Even without mentored hunts, participants benefit from coaches, parents, team members and state coordinators while learning . S3DA has 7,000 student members and about 2,500 certified coaches nationwide. It doesn’t track how many students become hunters. Still, Amanda Long, S3DA’s executive assistant, said it’s significant, given the organization’s Fall and Spring Bow Harvest contests, which showcase hundreds of students posing with quarry they arrowed.
Mentoring and organizing Field to Fork programs will give new and existing hunters a better understanding of conservation. Photo Credit: S3DA
Cronin said S3DA is fulfilling its responsibility to introduce kids to hunting and conservation, but hopes more ATA members will get involved. Consider these ways to help S3DA participants.
– Attend S3DA tournaments:
Cronin encourages retailers and manufacturers to attend tournaments to hand out flyers, register archers for events, and mingle with participants. He said many students – and their parents, grandparents, aunts, uncles and other family members – attend events, which means many potential customers.
“If you struggle to find new customers, they’re at S3DA events,” Cronin said. “[Tournaments] bring together a lot of diverse people. If you want to get people involved in hunting, this is where to go.”
Read ATA’s article “Get Involved with Clubs and Tournaments” for more information.
– Create Next-Step Opportunities:
Retailers can also create next-step programs to help competitive archers try bowhunting.
Also consider the ATA’s “Field to Fork: A Curriculum for Mentored Hunts” guidebook, which gives step-by-step directions for holding mentorship programs. The guide explains how “Field to Fork” programs support and build participants’ confidence as they learn how to hunt and obtain their own meat. Click here to download the digital guide.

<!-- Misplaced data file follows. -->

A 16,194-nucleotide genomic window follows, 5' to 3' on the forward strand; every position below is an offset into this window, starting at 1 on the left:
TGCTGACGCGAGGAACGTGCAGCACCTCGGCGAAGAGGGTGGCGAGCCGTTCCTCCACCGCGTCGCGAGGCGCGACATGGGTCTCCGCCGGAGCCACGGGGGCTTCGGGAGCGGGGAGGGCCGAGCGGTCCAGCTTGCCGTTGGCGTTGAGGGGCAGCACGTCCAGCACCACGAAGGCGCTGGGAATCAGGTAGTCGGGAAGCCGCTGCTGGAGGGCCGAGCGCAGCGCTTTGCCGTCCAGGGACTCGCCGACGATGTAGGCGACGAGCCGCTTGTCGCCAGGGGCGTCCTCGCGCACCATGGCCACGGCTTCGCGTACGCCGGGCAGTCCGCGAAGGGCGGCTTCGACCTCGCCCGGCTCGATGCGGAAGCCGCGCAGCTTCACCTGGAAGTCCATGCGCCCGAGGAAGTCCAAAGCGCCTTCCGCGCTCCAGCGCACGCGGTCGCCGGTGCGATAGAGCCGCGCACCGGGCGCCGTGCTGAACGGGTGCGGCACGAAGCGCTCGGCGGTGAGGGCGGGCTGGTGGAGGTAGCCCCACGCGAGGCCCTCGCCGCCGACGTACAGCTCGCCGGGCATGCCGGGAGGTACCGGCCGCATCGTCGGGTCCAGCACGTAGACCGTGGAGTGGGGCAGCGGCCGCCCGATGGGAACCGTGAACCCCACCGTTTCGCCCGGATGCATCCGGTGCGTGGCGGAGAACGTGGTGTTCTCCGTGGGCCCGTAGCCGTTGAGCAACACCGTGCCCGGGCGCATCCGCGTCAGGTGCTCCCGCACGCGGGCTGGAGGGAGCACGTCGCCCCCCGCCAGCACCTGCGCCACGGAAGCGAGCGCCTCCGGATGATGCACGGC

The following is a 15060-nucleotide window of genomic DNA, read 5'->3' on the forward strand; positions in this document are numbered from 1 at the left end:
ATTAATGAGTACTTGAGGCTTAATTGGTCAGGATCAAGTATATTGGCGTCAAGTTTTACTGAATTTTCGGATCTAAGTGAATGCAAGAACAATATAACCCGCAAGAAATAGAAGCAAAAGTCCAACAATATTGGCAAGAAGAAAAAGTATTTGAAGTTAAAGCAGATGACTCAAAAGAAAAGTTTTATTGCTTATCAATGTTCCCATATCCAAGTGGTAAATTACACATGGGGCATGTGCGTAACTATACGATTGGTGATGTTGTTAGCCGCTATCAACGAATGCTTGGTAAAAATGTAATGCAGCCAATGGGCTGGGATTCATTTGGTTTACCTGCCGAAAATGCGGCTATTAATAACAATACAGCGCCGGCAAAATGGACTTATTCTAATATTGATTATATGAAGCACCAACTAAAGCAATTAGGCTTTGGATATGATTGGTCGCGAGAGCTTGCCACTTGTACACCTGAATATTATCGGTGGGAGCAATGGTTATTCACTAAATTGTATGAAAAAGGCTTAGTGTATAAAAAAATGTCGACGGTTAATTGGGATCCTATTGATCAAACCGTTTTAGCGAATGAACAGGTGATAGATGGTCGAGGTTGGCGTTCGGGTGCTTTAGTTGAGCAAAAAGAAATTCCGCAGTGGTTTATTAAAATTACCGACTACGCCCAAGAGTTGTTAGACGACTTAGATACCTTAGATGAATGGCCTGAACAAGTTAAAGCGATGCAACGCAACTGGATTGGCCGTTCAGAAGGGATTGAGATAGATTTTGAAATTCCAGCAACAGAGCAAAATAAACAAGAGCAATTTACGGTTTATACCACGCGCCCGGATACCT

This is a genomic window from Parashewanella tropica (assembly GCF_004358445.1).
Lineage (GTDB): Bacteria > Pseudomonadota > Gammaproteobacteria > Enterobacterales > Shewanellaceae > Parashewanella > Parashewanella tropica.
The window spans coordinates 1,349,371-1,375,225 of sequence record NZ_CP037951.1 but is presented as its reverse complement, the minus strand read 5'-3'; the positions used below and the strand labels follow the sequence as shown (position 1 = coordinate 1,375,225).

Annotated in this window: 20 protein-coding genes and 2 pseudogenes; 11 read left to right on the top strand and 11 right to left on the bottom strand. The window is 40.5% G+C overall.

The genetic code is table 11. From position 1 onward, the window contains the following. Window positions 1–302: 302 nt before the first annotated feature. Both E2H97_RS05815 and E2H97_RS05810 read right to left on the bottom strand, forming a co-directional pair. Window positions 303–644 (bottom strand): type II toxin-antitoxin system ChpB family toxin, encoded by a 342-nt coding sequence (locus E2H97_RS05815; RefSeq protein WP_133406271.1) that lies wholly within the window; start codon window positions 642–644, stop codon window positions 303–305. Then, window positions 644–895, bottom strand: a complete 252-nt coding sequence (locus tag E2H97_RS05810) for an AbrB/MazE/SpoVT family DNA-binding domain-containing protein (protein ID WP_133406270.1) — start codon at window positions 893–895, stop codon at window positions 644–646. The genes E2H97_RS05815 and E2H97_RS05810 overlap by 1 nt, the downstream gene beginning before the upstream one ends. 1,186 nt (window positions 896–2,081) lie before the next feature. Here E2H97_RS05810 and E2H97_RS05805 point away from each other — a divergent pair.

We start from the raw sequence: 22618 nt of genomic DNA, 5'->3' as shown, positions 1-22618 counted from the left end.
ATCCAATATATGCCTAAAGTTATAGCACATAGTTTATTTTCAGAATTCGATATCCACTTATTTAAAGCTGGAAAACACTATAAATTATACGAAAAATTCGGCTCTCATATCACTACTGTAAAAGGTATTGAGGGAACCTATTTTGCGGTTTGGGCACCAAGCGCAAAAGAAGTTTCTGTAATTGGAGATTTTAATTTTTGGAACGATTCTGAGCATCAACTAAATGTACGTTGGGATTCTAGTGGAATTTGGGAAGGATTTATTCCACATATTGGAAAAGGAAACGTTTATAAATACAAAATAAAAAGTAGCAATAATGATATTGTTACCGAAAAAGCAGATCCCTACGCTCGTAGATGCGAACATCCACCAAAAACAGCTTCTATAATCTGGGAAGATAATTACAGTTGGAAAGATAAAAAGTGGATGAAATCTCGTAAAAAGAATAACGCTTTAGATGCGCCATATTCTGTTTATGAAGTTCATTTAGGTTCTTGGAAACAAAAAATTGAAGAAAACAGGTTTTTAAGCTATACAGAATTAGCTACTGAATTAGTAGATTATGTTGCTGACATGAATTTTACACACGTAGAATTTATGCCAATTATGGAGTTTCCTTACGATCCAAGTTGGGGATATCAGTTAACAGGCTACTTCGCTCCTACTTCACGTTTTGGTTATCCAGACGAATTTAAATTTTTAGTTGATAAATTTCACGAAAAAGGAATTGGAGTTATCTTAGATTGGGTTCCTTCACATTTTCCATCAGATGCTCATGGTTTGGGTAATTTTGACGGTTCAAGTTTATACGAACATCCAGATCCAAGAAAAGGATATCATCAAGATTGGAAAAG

You can also partner with other companies and organizations to offer resources and programming, while boosting your business’s profile and attracting customers. Learn how in ATA’s article “Embrace the Power of Partnerships.”
– Become a Mentor:
S3DA participants are great bowhunting recruits. They know how to shoot, and they have equipment and parental support. All they need are opportunities to get started. You can help.
“Most kids have everything they need to start hunting, but we lack mentors to teach kids how to hunt,” Cronin said. “We need folks who want to pass on and build hunting numbers to step up and take children hunting. For kids to get the opportunity to hunt and fish, they have to have adults.”
Cronin said adults must ask kids to bowhunt because they might be too shy or intimidated to ask. Don’t worry that mentoring will interfere with your season. Cronin suggests taking students afield during the youth season.
The ATA’s “Hunting Mentor Guide” helps mentors teach others about hunting’s benefits and its conservation contributions. Visit archerytrade.org/mentoring for the digital guide. Read Bowhunting 360’s article “Be a Bowhunting Mentor” for tips and an overview of a mentor’s responsibilities.
– Become the Community’s Social Hub:
If you can’t get heavily involved, Cronin said you can be your community’s information source. Provide and explain hunting rules and regulations, such as bag limits, where to go, and which licenses or permits new hunters need. Post local, regional and state archery events on your website, social-media platforms, and in-store calendar. Partner with guides, farmers and outfitters to connect customers with potential resources. And, most importantly, make newcomers feel welcome in your shop.
Cronin recommends volunteering to assist with S3DA practices and tournaments. You can provide instruction and share your love of archery and bowhunting with newcomers. You can also talk to students about archery goals and encourage them to try archery’s many disciplines.
Join S3DA in its efforts to bridge the gap between competitive archery and bowhunting. Then, get involved to make hunting more accessible. Questions? Contact Nicole Nash, ATA’s range and retail-programs manager, at (502) 640-0944; or email@example.com.